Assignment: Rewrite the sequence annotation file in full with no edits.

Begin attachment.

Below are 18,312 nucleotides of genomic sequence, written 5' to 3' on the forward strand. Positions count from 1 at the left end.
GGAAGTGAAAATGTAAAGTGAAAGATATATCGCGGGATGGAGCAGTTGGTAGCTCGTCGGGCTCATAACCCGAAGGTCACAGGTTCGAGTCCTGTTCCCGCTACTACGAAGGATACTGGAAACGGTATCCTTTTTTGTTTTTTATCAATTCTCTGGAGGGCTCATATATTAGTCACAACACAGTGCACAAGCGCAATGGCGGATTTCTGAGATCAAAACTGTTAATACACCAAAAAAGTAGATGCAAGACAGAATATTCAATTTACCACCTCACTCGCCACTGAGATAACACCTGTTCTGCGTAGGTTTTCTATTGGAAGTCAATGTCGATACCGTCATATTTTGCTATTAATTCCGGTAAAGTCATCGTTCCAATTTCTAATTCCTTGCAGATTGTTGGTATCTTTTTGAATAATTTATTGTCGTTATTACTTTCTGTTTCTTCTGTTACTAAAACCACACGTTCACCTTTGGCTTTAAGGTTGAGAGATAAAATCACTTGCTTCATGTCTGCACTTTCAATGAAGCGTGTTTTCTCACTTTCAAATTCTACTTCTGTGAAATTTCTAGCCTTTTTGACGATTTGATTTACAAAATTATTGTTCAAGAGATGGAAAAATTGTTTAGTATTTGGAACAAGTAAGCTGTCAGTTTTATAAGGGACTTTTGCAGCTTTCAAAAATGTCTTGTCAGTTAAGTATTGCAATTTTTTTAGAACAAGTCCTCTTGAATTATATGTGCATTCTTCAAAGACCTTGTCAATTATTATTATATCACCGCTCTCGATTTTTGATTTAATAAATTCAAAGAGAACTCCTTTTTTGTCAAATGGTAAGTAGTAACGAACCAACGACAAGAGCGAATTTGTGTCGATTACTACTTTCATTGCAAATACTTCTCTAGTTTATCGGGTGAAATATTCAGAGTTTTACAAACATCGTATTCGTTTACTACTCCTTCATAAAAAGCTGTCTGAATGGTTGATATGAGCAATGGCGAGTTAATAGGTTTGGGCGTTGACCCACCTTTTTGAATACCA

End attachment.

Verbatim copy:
Below are 18,312 nucleotides of genomic sequence, written 5' to 3' on the forward strand. Positions count from 1 at the left end.
GGAAGTGAAAATGTAAAGTGAAAGATATATCGCGGGATGGAGCAGTTGGTAGCTCGTCGGGCTCATAACCCGAAGGTCACAGGTTCGAGTCCTGTTCCCGCTACTACGAAGGATACTGGAAACGGTATCCTTTTTTGTTTTTTATCAATTCTCTGGAGGGCTCATATATTAGTCACAACACAGTGCACAAGCGCAATGGCGGATTTCTGAGATCAAAACTGTTAATACACCAAAAAAGTAGATGCAAGACAGAATATTCAATTTACCACCTCACTCGCCACTGAGATAACACCTGTTCTGCGTAGGTTTTCTATTGGAAGTCAATGTCGATACCGTCATATTTTGCTATTAATTCCGGTAAAGTCATCGTTCCAATTTCTAATTCCTTGCAGATTGTTGGTATCTTTTTGAATAATTTATTGTCGTTATTACTTTCTGTTTCTTCTGTTACTAAAACCACACGTTCACCTTTGGCTTTAAGGTTGAGAGATAAAATCACTTGCTTCATGTCTGCACTTTCAATGAAGCGTGTTTTCTCACTTTCAAATTCTACTTCTGTGAAATTTCTAGCCTTTTTGACGATTTGATTTACAAAATTATTGTTCAAGAGATGGAAAAATTGTTTAGTATTTGGAACAAGTAAGCTGTCAGTTTTATAAGGGACTTTTGCAGCTTTCAAAAATGTCTTGTCAGTTAAGTATTGCAATTTTTTTAGAACAAGTCCTCTTGAATTATATGTGCATTCTTCAAAGACCTTGTCAATTATTATTATATCACCGCTCTCGATTTTTGATTTAATAAATTCAAAGAGAACTCCTTTTTTGTCAAATGGTAAGTAGTAACGAACCAACGACAAGAGCGAATTTGTGTCGATTACTACTTTCATTGCAAATACTTCTCTAGTTTATCGGGTGAAATATTCAGAGTTTTACAAACATCGTATTCGTTTACTACTCCTTCATAAAAAGCTGTCTGAATGGTTGATATGAGCAATGGCGAGTTAATAGGTTTGGGCGTTGACCCACCTTTTTGAATACCA